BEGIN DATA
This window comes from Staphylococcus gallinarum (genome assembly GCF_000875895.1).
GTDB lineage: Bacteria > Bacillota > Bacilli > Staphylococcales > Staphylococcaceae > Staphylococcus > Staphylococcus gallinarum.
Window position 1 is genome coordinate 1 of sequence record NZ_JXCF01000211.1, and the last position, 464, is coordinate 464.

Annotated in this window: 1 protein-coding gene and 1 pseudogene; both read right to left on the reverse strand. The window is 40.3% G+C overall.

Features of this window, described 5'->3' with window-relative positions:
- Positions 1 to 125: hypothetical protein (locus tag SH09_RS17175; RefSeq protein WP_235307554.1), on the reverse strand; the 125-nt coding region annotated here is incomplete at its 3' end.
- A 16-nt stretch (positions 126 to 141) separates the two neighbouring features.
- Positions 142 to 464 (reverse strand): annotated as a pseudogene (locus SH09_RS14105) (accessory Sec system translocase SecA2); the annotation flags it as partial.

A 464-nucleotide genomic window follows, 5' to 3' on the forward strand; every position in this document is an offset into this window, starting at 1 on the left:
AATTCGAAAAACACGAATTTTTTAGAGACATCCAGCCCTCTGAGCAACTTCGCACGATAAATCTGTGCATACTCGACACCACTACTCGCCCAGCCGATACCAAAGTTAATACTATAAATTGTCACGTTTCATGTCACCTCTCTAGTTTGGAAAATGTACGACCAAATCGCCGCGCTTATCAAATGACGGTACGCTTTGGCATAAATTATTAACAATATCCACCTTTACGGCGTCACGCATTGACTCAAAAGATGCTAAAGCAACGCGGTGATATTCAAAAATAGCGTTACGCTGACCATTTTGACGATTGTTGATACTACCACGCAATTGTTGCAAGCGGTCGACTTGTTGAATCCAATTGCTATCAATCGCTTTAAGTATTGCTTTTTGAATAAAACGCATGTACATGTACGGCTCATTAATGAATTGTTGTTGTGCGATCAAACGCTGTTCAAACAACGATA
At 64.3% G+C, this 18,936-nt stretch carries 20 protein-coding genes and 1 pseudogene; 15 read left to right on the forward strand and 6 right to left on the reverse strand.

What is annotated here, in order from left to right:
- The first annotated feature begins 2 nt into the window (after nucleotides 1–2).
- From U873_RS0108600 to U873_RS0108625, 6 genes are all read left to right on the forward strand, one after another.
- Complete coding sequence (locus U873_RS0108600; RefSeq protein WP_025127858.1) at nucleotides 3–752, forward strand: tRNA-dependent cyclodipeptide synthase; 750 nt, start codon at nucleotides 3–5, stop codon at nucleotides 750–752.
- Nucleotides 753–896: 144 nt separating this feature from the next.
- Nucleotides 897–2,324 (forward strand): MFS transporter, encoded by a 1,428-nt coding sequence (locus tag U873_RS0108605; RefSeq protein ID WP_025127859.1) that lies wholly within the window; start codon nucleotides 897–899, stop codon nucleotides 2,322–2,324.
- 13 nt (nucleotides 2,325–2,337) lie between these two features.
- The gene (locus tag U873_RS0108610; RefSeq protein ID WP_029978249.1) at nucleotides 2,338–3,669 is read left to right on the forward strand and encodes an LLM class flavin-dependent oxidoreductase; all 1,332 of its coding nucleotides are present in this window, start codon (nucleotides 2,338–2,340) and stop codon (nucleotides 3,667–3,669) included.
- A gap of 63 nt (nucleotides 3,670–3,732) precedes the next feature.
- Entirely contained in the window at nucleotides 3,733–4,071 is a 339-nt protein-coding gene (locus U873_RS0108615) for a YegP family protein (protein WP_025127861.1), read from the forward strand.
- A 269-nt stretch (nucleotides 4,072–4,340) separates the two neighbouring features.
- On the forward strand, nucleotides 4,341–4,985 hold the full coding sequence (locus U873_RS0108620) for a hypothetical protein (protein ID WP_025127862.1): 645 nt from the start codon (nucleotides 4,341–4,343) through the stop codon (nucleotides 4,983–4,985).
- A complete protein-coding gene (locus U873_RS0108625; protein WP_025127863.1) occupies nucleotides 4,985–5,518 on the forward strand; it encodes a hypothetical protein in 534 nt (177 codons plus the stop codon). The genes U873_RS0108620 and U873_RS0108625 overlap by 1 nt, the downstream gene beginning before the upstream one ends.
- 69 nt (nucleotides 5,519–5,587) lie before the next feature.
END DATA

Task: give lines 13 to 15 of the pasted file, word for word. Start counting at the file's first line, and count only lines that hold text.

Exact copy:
- The first annotated feature begins 2 nt into the window (after nucleotides 1–2).
- From U873_RS0108600 to U873_RS0108625, 6 genes are all read left to right on the forward strand, one after another.
- Complete coding sequence (locus U873_RS0108600; RefSeq protein WP_025127858.1) at nucleotides 3–752, forward strand: tRNA-dependent cyclodipeptide synthase; 750 nt, start codon at nucleotides 3–5, stop codon at nucleotides 750–752.